First MacLean Center Prize in Clinical Ethics awarded to Dartmouth's John Wennberg
The $50,000 prize is the largest of its kind in the medical ethics field
November 16, 2011
The MacLean Center for Clinical Medical Ethics at the University of Chicago awarded the first MacLean Center Prize in Clinical Ethics and Health Outcomes to John E. Wennberg, MD, MPH, the Peggy Y. Thomson Professor for Evaluative Clinical Sciences at Dartmouth Medical School and founding editor of The Dartmouth Atlas of Health Care.
The $50,000 prize, awarded Nov. 12, 2011, at the center's 23rd annual conference, is the largest of its kind in the field of clinical medical ethics.
The Dartmouth Atlas examines the patterns of medical resource intensity and utilization in the United States, with an emphasis on end-of-life care, inequities in the Medicare reimbursement system and the underuse of preventive care.
The Atlas grew out of work Wennberg began in the early 1970s with colleague Alan Gittelsohn. They developed a strategy for studying the population-based rates of health resource allocation and utilization--how the use of health care resources varies by location.
From the start, these studies have produced surprises, according to Kenneth Polonsky, dean of the Division of the Biological Sciences and the Pritzker School of Medicine at the University of Chicago, who introduced Wennberg at the prize ceremony.
First was the "striking differences," Polonsky said, in the amount of health care provided in different regions. This was soon followed by the realization that neither the amount nor the cost of care delivered correlated with good outcomes.
"While John Wennberg is regarded as a health services researcher," said Mark Siegler, MD, director of the MacLean Center, "his fundamental work on patient preferences and shared decision making highlight his contributions to the field of clinical medical ethics."
In 2007, the journal Health Affairs named Wennberg as "the most influential health policy researcher of the past 25 years."
Fitzhugh Mullan, MD, former director of the Bureau of Health Professions in the U.S. Department of Health and Human Services, described Wennberg as "both the Christopher Columbus and the Johnny Appleseed of clinical variation," meaning he not only discovered the field but also brought it to the attention of the medical and health policy communities.
At the ethics conference, after noting that "when you get paid so much to give a lecture, you get a little nervous," Wennberg spoke about the early days of the Atlas and how these studies of practice variation in the mid-1970s "challenged the notion that science was driving utilization." Instead, he found that decisions about surgical treatment for benign prostate hyperplasia revealed what the researchers called "surgical signatures," patterns of practice based on the beliefs of individual surgeons or surgical groups.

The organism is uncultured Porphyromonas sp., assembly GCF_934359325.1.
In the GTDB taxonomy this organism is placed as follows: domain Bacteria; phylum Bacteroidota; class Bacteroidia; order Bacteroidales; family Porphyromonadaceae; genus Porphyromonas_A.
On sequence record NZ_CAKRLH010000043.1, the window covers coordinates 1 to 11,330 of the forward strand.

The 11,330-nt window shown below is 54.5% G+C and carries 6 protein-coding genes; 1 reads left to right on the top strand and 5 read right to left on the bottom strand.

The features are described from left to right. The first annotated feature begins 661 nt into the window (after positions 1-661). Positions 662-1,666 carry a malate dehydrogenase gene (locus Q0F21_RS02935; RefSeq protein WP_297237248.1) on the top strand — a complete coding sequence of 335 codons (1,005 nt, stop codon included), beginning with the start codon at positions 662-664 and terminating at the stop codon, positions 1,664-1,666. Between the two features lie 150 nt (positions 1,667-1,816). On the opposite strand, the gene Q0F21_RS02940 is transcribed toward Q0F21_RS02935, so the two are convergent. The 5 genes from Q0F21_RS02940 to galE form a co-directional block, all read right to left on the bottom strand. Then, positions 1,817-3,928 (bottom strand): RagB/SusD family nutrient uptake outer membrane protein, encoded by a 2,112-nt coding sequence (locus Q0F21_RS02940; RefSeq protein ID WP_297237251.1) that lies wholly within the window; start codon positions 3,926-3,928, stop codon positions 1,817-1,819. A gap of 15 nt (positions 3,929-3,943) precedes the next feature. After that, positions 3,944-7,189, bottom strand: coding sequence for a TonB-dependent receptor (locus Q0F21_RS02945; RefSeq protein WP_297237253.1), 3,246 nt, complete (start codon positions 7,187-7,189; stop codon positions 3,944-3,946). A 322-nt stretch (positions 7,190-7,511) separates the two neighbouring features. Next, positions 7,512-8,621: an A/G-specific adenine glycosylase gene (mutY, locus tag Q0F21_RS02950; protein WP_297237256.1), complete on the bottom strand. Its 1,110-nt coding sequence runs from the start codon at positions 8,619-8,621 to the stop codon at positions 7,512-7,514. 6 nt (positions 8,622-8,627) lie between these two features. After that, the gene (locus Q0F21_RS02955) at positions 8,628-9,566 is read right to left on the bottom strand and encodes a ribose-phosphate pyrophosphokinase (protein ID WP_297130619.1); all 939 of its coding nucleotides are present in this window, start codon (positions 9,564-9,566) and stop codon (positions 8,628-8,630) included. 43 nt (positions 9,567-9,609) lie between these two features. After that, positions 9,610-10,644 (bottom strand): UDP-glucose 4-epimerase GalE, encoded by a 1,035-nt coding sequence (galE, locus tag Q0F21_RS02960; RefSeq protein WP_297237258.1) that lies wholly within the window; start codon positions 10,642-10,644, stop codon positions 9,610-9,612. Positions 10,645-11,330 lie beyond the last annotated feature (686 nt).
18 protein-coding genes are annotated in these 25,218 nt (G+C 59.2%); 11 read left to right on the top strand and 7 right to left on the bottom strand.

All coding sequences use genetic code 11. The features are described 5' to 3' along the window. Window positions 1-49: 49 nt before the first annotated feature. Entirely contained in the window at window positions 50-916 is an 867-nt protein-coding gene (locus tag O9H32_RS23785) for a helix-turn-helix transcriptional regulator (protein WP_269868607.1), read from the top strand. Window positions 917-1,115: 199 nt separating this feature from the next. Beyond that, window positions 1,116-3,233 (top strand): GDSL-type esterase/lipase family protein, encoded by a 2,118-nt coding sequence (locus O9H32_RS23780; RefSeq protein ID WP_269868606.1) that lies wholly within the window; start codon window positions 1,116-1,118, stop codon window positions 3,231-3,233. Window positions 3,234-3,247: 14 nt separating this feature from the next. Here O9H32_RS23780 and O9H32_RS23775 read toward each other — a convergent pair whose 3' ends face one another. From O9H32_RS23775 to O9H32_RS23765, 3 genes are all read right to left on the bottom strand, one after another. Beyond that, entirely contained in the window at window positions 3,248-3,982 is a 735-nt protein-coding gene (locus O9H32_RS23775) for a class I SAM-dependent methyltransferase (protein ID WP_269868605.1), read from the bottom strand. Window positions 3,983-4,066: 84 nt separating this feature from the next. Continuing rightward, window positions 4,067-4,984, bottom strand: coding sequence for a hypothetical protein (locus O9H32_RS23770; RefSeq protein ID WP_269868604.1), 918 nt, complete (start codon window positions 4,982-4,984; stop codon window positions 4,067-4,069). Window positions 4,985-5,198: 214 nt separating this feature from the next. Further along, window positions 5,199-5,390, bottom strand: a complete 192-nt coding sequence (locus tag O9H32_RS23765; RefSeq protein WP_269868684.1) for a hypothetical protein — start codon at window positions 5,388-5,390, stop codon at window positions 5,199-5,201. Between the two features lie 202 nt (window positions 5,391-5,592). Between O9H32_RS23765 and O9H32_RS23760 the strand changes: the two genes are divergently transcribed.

Wennberg's team developed short videos that explained the risks and benefits of surgical treatment, including taped interviews with two physicians who had made different decisions. After patients watched the balanced videos, the number who chose surgery declined.
"This was the first evidence," he said, "that engagement of patients could lead to the right utilization rate."
Only about 25 percent of medical care turns out to be so "preference-sensitive," however, forming what Wennberg calls "little islands of rationality."
Studies of end-of-life care found a far more limited role for shared decision making between patients and their caregivers. These decisions appear to be driven by supply rather than patient preference. Empty hospital beds and unused health care capacity strongly correlate with increased medical attention late in life. For example, more than twice as many patients at UCLA Medical Center as at Dartmouth were admitted to an intensive care unit in the last six months of life.
To close his talk at the ethics conference, Wennberg described his four goals for end-of-life care over the next five years. He hopes to "better inform patient choices, improve the science behind these decisions, promote organized care and constrain undisciplined capacity spending." At this point, he said, "we don't need more research, we need more action."
Wennberg is a member of the Institute of Medicine of the National Academy of Science and the Johns Hopkins University Society of Scholars. He has received many awards, including the Institute of Medicine's 2008 Gustav O. Lienhard Award, the Association for Health Services Research's Distinguished Investigator Award, the Richard and Hinda Rosenthal Foundation Award in Clinical Medicine, and the Baxter Foundation's Health Services Research Prize.
A graduate of Stanford University and the McGill University Faculty of Medicine, Wennberg became interested in the application of epidemiological principles to the health care system while pursuing a master's degree in public health at Johns Hopkins.
Wennberg and colleague Al Mulley are also co-founders of the Foundation for Informed Medical Decision Making, a non-profit corporation providing objective scientific information to patients about their treatment choices using interactive media.
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